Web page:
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An Experimental Study of Fluid-Structure Interaction in Basic In-Line Arrangements of Cylinders

[+] Author Affiliations
Jerome Cardolaccia, Franck Baj

CEA-Saclay, Gif-sur-Yvette, France

Paper No. PVP2015-45311, pp. V004T04A030; 8 pages
  • ASME 2015 Pressure Vessels and Piping Conference
  • Volume 4: Fluid-Structure Interaction
  • Boston, Massachusetts, USA, July 19–23, 2015
  • Conference Sponsors: Pressure Vessels and Piping Division
  • ISBN: 978-0-7918-5697-0
  • Copyright © 2015 by ASME


Heat exchangers are very common equipment used in numerous industrial facilities all around the world. Throughout the years, engineers have learned how to build them, how to make them more robust and efficient and how to develop and adapt them for a wide variety of applications. Yet the fact remains that the dynamic motion of a flexible cylinder submitted to a cross flow inside a tube bundle responds to physical principles that are still to be fully understood [1]. More specifically, the prediction of whether or not a tube will exhibit damping-controlled instability (flutter) cannot be achieved better than with an acceptable margin of safety, let alone dealing with unknown geometries or conditions of operation. We offer here to go back to the start and to observe this instability experimentally in even simpler geometries under low-turbulent monophasic flow. For this work, we had a small hydraulic loop at our disposal. It lets water flow at Reynolds numbers from 3000 to 10000 through a working section comprising one to three tubes (or a full 4×5 array), among which only one is flexible. A lot of different patterns have been tested, notably cylinders side-to-side along the flow or transverse to it and cylinders in tandem, vibrating either in the lift or in the drag direction. This experimental setup allowed us to plot the tube frequency, its apparent damping and its amplitude according to the reduced velocity. In the end, we aim to provide the community with some supplementary experimental data and hopefully shed some light on the behavior of these oscillating tubes.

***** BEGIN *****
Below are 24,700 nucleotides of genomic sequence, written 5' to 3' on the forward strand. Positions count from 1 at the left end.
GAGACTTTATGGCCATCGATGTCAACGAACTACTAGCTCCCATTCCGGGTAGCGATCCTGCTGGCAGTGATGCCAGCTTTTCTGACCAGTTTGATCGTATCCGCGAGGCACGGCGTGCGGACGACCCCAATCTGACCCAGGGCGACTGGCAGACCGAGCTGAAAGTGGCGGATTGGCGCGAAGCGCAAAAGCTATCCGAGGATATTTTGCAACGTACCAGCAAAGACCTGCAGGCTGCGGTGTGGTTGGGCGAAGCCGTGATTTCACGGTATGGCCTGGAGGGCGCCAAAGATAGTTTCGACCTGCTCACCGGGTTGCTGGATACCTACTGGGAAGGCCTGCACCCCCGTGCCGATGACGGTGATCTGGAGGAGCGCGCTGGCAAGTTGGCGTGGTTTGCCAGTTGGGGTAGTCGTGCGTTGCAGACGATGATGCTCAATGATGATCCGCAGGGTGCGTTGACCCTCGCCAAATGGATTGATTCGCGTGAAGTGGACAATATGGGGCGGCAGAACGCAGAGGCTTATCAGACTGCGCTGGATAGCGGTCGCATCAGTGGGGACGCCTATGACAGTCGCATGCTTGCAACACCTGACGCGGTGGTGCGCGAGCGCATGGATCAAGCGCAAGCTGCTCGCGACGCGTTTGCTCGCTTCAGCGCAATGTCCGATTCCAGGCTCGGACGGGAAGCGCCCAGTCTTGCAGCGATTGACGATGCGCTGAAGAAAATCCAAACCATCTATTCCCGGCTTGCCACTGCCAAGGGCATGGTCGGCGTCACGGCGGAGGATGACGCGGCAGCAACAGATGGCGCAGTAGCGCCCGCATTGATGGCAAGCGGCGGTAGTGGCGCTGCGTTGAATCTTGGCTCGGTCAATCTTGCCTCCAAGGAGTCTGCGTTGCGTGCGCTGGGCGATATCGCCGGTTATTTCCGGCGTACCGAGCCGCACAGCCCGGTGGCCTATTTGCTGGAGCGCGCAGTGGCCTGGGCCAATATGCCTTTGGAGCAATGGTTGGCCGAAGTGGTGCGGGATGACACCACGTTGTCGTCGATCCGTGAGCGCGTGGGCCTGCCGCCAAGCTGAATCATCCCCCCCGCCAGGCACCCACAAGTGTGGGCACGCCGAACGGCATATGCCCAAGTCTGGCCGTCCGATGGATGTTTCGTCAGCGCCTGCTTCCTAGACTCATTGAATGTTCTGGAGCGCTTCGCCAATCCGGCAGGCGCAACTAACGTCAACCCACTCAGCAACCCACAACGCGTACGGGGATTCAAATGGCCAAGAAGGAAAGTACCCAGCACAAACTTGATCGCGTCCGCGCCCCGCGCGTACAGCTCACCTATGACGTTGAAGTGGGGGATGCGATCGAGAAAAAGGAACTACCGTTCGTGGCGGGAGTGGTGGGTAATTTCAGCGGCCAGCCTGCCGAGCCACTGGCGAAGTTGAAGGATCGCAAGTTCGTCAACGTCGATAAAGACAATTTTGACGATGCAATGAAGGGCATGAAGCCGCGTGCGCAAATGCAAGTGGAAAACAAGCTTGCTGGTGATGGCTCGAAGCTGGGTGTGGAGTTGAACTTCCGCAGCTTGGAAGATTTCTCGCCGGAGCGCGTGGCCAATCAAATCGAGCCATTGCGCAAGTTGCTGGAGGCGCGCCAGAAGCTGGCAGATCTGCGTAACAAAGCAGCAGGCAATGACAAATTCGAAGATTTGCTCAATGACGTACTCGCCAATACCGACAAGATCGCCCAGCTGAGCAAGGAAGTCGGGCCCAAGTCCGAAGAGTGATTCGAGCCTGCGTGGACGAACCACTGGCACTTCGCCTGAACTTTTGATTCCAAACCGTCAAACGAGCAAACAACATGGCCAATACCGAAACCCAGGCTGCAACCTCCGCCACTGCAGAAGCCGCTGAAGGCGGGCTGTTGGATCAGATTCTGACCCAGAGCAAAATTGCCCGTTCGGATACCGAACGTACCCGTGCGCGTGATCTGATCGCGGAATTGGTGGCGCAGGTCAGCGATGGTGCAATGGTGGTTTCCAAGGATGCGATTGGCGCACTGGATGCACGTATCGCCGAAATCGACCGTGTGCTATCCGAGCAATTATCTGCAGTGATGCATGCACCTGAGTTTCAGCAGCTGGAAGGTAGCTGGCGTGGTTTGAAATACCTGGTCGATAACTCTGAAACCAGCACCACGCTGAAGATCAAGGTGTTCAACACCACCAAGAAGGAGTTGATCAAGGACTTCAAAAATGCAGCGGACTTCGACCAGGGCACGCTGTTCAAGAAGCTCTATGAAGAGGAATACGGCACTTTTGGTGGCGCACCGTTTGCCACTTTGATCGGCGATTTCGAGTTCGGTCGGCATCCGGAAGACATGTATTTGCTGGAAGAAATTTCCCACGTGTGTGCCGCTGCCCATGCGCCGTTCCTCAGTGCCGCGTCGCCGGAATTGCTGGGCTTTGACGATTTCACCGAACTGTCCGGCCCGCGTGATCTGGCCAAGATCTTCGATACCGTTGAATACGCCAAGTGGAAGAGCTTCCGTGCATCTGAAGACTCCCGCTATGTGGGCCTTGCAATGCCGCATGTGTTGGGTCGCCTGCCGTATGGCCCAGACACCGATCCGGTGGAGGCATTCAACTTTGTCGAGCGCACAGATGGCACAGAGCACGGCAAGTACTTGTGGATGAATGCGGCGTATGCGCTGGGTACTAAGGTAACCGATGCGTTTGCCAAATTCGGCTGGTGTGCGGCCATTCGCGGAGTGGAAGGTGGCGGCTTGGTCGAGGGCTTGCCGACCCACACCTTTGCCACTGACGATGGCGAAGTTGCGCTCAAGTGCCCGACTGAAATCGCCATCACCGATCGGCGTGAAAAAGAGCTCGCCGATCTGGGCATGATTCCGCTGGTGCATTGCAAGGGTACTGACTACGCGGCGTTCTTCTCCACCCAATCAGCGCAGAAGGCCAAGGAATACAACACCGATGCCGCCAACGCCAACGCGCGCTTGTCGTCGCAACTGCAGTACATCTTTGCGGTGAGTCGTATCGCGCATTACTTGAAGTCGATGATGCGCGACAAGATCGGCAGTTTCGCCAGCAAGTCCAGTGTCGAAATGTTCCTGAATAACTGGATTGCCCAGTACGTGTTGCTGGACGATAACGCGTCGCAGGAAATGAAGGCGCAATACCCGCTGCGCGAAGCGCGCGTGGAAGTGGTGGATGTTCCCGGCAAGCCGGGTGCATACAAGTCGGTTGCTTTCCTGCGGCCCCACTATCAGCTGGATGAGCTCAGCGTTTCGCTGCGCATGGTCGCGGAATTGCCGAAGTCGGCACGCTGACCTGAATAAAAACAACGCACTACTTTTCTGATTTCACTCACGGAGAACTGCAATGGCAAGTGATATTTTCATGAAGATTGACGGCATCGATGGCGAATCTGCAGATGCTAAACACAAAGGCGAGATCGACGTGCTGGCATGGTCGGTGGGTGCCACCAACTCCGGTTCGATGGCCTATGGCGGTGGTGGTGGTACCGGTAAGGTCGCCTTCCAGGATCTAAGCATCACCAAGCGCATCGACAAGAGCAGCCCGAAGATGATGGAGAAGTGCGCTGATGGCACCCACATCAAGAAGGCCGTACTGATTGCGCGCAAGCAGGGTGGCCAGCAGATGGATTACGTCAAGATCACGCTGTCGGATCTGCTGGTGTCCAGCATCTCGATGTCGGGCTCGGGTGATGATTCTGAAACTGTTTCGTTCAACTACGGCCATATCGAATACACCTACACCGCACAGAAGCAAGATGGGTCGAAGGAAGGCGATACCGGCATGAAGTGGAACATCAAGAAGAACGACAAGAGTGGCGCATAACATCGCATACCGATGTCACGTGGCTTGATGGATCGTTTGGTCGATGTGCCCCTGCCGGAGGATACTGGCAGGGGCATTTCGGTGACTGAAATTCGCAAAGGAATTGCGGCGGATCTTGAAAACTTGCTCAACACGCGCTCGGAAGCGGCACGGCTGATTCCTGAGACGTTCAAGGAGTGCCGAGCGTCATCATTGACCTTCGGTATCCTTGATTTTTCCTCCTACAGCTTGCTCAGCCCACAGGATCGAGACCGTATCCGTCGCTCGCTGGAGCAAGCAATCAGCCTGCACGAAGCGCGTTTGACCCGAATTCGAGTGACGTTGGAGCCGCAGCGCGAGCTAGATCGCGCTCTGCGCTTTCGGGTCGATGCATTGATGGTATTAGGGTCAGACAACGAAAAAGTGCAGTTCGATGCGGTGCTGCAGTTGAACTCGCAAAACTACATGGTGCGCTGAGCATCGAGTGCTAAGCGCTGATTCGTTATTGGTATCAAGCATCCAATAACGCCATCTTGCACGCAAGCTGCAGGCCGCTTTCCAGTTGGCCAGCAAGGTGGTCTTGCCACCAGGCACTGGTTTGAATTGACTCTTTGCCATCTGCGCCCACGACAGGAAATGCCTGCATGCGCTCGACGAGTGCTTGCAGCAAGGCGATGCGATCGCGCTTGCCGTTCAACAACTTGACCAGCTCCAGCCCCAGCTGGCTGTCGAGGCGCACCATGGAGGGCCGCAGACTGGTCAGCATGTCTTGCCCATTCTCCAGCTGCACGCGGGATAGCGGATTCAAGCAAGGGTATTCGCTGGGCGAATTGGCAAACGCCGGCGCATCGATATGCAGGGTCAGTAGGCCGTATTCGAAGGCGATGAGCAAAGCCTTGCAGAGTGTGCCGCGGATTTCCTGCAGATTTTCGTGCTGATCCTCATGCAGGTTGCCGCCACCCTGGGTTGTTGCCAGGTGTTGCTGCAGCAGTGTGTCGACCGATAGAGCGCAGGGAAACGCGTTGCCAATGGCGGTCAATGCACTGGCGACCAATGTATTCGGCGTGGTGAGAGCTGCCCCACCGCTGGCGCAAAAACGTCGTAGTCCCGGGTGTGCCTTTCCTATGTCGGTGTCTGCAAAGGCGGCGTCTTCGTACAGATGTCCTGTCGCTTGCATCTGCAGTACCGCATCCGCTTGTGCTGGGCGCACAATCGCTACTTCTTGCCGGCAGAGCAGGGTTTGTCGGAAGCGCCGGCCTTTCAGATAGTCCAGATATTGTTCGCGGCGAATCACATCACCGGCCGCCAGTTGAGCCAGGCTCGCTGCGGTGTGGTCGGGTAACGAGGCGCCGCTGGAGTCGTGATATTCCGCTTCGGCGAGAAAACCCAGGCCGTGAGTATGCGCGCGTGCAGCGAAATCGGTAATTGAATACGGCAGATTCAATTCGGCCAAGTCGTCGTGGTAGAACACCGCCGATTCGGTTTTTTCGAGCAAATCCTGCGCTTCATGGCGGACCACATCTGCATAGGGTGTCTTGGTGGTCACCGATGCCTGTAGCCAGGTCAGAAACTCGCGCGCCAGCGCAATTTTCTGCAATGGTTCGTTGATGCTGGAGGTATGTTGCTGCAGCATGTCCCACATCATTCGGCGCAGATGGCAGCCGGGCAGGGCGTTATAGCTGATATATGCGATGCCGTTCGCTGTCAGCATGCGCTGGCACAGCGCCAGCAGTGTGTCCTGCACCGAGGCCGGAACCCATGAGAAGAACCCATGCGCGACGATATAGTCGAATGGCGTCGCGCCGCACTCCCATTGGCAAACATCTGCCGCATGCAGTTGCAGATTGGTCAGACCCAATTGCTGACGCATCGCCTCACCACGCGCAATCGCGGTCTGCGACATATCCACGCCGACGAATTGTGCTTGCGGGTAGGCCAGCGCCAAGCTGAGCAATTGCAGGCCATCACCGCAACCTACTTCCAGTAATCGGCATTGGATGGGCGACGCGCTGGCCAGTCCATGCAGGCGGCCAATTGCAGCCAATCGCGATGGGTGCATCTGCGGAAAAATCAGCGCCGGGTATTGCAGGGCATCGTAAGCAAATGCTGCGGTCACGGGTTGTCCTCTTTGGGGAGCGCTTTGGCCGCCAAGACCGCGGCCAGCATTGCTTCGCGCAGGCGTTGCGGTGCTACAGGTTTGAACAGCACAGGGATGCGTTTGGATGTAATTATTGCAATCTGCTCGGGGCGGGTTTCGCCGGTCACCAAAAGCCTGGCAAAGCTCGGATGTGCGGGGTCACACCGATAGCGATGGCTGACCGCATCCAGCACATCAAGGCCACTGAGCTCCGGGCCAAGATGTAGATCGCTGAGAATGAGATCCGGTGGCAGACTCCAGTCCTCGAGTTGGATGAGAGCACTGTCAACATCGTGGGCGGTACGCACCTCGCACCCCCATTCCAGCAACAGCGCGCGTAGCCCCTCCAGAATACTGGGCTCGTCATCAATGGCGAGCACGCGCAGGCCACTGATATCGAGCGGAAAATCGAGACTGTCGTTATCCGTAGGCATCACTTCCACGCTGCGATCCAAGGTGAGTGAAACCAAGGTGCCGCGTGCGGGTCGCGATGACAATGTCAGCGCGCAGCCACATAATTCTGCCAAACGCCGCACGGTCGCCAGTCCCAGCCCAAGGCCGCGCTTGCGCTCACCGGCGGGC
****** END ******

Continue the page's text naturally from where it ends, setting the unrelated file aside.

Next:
Copyright © 2015 by ASME



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